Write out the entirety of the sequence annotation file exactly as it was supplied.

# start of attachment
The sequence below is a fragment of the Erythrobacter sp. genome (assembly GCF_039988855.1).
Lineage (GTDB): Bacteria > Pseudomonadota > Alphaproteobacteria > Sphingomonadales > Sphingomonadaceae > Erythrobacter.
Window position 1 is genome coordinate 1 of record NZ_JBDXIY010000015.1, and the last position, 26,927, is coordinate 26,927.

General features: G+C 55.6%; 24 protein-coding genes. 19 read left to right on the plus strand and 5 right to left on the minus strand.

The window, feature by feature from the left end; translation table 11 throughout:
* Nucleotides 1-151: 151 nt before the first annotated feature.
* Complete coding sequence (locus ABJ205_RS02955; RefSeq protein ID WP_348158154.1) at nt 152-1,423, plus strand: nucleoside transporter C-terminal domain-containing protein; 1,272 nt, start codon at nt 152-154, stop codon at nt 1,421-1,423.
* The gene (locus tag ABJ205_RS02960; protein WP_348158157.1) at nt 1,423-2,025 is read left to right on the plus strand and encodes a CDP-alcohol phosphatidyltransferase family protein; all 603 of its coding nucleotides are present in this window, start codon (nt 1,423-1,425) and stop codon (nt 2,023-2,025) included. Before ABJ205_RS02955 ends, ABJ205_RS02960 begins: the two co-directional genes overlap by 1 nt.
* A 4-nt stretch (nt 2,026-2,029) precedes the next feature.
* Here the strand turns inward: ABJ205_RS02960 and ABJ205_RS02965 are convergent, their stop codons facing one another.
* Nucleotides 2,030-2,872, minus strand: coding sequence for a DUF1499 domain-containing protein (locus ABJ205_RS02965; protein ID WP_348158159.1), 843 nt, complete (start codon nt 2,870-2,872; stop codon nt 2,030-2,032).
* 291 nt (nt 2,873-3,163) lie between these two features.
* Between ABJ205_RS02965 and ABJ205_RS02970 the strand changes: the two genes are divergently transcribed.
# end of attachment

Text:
The sequence below is a fragment of the Erythrobacter sp. genome (assembly GCF_039988855.1).
Lineage (GTDB): Bacteria > Pseudomonadota > Alphaproteobacteria > Sphingomonadales > Sphingomonadaceae > Erythrobacter.
Window position 1 is genome coordinate 1 of record NZ_JBDXIY010000015.1, and the last position, 26,927, is coordinate 26,927.

General features: G+C 55.6%; 24 protein-coding genes. 19 read left to right on the plus strand and 5 right to left on the minus strand.

The window, feature by feature from the left end; translation table 11 throughout:
* Nucleotides 1-151: 151 nt before the first annotated feature.
* Complete coding sequence (locus ABJ205_RS02955; RefSeq protein ID WP_348158154.1) at nt 152-1,423, plus strand: nucleoside transporter C-terminal domain-containing protein; 1,272 nt, start codon at nt 152-154, stop codon at nt 1,421-1,423.
* The gene (locus tag ABJ205_RS02960; protein WP_348158157.1) at nt 1,423-2,025 is read left to right on the plus strand and encodes a CDP-alcohol phosphatidyltransferase family protein; all 603 of its coding nucleotides are present in this window, start codon (nt 1,423-1,425) and stop codon (nt 2,023-2,025) included. Before ABJ205_RS02955 ends, ABJ205_RS02960 begins: the two co-directional genes overlap by 1 nt.
* A 4-nt stretch (nt 2,026-2,029) precedes the next feature.
* Here the strand turns inward: ABJ205_RS02960 and ABJ205_RS02965 are convergent, their stop codons facing one another.
* Nucleotides 2,030-2,872, minus strand: coding sequence for a DUF1499 domain-containing protein (locus ABJ205_RS02965; protein ID WP_348158159.1), 843 nt, complete (start codon nt 2,870-2,872; stop codon nt 2,030-2,032).
* 291 nt (nt 2,873-3,163) lie between these two features.
* Between ABJ205_RS02965 and ABJ205_RS02970 the strand changes: the two genes are divergently transcribed.